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July 12, 2007

ADB pledges support for traffic system development
The Asian Development Bank (ADB) has pledged to support the development of traffic systems in the Greater Mekong Sub-region (GMS) and to effectively utilise the “East-West Economic Corridor.”

The commitment comes as Laos, Myanmar, Thailand and Vietnam are gearing up for the “Week of East-West Economic Corridor” scheduled to take place in Vietnam’s central Da Nang city from August 27 to September 1.

The bank had previously provided Vietnam with a loan of US$25 million to build Road No. 9 that is part of the 1,450-km corridor running through 13 provinces of the four countries.

The ADB has also agreed to finance water supply, environmental sanitation and urban traffic projects in Da Nang city and support Vietnam’s efforts to eliminate hunger, reduce poverty and step up socio-economic development.

In another move, the bank decided to prioritise the Dau Giay – Lien Khuong expressway as part of its strategy to develop the Sub-Mekong region between now and 2012.

The 189-km road that will link the southern province of Dong Nai and the Central Highlands province of Lam Dong is estimated to cost US$600 million.

Half of the financing will be sourced from the ADB, said Hua Van Tuan, Director of the Lam Dong Transport Department.

Once completed, the route will promote economic development, particularly services and tourism, in the two provinces.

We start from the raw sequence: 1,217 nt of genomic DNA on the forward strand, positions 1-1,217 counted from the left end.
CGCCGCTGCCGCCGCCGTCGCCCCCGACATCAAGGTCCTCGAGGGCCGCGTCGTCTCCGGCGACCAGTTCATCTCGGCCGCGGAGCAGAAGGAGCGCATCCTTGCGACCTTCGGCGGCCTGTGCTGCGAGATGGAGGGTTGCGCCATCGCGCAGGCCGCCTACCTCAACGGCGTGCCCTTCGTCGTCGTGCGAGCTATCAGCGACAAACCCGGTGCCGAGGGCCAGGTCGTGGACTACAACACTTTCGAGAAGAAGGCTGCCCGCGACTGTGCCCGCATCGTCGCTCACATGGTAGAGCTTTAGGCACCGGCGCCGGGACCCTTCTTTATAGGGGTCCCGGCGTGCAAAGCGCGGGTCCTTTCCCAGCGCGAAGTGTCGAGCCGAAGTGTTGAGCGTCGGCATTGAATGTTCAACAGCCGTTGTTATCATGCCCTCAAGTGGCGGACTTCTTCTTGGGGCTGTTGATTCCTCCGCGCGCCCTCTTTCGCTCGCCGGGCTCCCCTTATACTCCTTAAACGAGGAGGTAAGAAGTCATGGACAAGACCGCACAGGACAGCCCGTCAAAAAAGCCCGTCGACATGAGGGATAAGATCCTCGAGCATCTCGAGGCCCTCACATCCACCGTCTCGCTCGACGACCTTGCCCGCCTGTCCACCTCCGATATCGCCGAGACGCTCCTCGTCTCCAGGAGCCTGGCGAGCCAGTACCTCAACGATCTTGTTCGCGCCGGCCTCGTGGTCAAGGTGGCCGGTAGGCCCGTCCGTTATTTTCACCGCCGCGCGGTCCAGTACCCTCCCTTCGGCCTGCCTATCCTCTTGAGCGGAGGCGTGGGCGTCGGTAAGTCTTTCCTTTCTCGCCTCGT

Lam Dong alone expects to welcome 5.6 million visitors each year who travel to the province on the future road.

The ADB resumed its operations in Vietnam in 1993 and since then has approved 63 loans worth US$3.8 billion, 194 technical assistance grants to the tune of US$140 million and 17 other grants worth US$87 million.

The bank lent US$308 million to the country in 2006 and is expected to see that figure surge to over US$1 billion for 2007.

Over the past decade, ADB support has helped build 1,500 kilometres of roads in Vietnam, provided 6.7 million people with clean water and sanitary facilities, and brought irrigation to 200,000 hectares of land.

ADB grants and loans have also helped millions of families by providing support for income generation and livelihood programmes for the rural poor, nutrition programmes for vulnerable children, health care services in the Central Highlands and HIV/AIDS prevention programmes for vulnerable youth. VNA

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